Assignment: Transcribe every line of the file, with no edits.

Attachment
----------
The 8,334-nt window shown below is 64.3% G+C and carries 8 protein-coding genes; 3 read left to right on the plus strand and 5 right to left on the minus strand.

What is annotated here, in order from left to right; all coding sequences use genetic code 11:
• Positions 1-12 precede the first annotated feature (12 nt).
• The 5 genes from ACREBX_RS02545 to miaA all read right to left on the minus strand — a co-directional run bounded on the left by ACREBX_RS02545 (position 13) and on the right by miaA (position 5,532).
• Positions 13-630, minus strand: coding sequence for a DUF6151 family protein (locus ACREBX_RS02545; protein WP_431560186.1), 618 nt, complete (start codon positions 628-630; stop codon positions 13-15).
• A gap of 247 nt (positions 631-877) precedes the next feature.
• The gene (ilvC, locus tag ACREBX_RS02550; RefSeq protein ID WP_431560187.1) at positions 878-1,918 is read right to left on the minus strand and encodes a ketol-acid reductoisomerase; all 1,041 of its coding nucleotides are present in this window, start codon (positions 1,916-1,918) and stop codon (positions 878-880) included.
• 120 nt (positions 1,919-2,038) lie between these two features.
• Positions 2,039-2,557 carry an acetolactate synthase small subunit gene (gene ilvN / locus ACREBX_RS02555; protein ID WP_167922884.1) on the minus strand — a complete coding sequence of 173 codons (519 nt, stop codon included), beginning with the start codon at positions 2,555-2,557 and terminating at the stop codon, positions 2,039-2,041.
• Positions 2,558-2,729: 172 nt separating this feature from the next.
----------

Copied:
The 8,334-nt window shown below is 64.3% G+C and carries 8 protein-coding genes; 3 read left to right on the plus strand and 5 right to left on the minus strand.

What is annotated here, in order from left to right; all coding sequences use genetic code 11:
• Positions 1-12 precede the first annotated feature (12 nt).
• The 5 genes from ACREBX_RS02545 to miaA all read right to left on the minus strand — a co-directional run bounded on the left by ACREBX_RS02545 (position 13) and on the right by miaA (position 5,532).
• Positions 13-630, minus strand: coding sequence for a DUF6151 family protein (locus ACREBX_RS02545; protein WP_431560186.1), 618 nt, complete (start codon positions 628-630; stop codon positions 13-15).
• A gap of 247 nt (positions 631-877) precedes the next feature.
• The gene (ilvC, locus tag ACREBX_RS02550; RefSeq protein ID WP_431560187.1) at positions 878-1,918 is read right to left on the minus strand and encodes a ketol-acid reductoisomerase; all 1,041 of its coding nucleotides are present in this window, start codon (positions 1,916-1,918) and stop codon (positions 878-880) included.
• 120 nt (positions 1,919-2,038) lie between these two features.
• Positions 2,039-2,557 carry an acetolactate synthase small subunit gene (gene ilvN / locus ACREBX_RS02555; protein ID WP_167922884.1) on the minus strand — a complete coding sequence of 173 codons (519 nt, stop codon included), beginning with the start codon at positions 2,555-2,557 and terminating at the stop codon, positions 2,039-2,041.
• Positions 2,558-2,729: 172 nt separating this feature from the next.